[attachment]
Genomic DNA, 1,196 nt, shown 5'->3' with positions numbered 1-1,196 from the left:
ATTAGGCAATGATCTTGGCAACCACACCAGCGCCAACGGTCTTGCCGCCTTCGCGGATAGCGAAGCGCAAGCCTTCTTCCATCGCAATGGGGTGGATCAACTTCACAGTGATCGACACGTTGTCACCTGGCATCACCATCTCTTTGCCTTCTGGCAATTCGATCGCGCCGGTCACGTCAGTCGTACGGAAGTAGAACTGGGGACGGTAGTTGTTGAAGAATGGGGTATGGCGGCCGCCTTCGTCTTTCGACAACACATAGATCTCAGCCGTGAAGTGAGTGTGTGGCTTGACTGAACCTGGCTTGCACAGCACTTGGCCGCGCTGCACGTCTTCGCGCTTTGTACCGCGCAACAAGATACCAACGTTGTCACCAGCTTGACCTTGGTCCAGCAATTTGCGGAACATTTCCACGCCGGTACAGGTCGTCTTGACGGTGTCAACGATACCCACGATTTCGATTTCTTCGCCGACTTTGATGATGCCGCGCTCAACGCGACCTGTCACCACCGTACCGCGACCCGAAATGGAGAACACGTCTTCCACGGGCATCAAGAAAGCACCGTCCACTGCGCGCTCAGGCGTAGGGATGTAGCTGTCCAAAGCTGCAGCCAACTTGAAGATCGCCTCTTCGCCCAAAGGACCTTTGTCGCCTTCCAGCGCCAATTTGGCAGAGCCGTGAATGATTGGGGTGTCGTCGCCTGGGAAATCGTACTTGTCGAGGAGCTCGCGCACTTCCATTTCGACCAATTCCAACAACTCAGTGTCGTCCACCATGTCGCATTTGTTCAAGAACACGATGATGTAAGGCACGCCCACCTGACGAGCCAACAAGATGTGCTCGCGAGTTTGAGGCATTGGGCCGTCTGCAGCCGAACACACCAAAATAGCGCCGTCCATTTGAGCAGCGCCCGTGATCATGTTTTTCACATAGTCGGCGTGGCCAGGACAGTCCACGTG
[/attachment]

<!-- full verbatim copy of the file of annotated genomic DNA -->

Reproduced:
Genomic DNA, 1,196 nt, shown 5'->3' with positions numbered 1-1,196 from the left:
ATTAGGCAATGATCTTGGCAACCACACCAGCGCCAACGGTCTTGCCGCCTTCGCGGATAGCGAAGCGCAAGCCTTCTTCCATCGCAATGGGGTGGATCAACTTCACAGTGATCGACACGTTGTCACCTGGCATCACCATCTCTTTGCCTTCTGGCAATTCGATCGCGCCGGTCACGTCAGTCGTACGGAAGTAGAACTGGGGACGGTAGTTGTTGAAGAATGGGGTATGGCGGCCGCCTTCGTCTTTCGACAACACATAGATCTCAGCCGTGAAGTGAGTGTGTGGCTTGACTGAACCTGGCTTGCACAGCACTTGGCCGCGCTGCACGTCTTCGCGCTTTGTACCGCGCAACAAGATACCAACGTTGTCACCAGCTTGACCTTGGTCCAGCAATTTGCGGAACATTTCCACGCCGGTACAGGTCGTCTTGACGGTGTCAACGATACCCACGATTTCGATTTCTTCGCCGACTTTGATGATGCCGCGCTCAACGCGACCTGTCACCACCGTACCGCGACCCGAAATGGAGAACACGTCTTCCACGGGCATCAAGAAAGCACCGTCCACTGCGCGCTCAGGCGTAGGGATGTAGCTGTCCAAAGCTGCAGCCAACTTGAAGATCGCCTCTTCGCCCAAAGGACCTTTGTCGCCTTCCAGCGCCAATTTGGCAGAGCCGTGAATGATTGGGGTGTCGTCGCCTGGGAAATCGTACTTGTCGAGGAGCTCGCGCACTTCCATTTCGACCAATTCCAACAACTCAGTGTCGTCCACCATGTCGCATTTGTTCAAGAACACGATGATGTAAGGCACGCCCACCTGACGAGCCAACAAGATGTGCTCGCGAGTTTGAGGCATTGGGCCGTCTGCAGCCGAACACACCAAAATAGCGCCGTCCATTTGAGCAGCGCCCGTGATCATGTTTTTCACATAGTCGGCGTGGCCAGGACAGTCCACGTG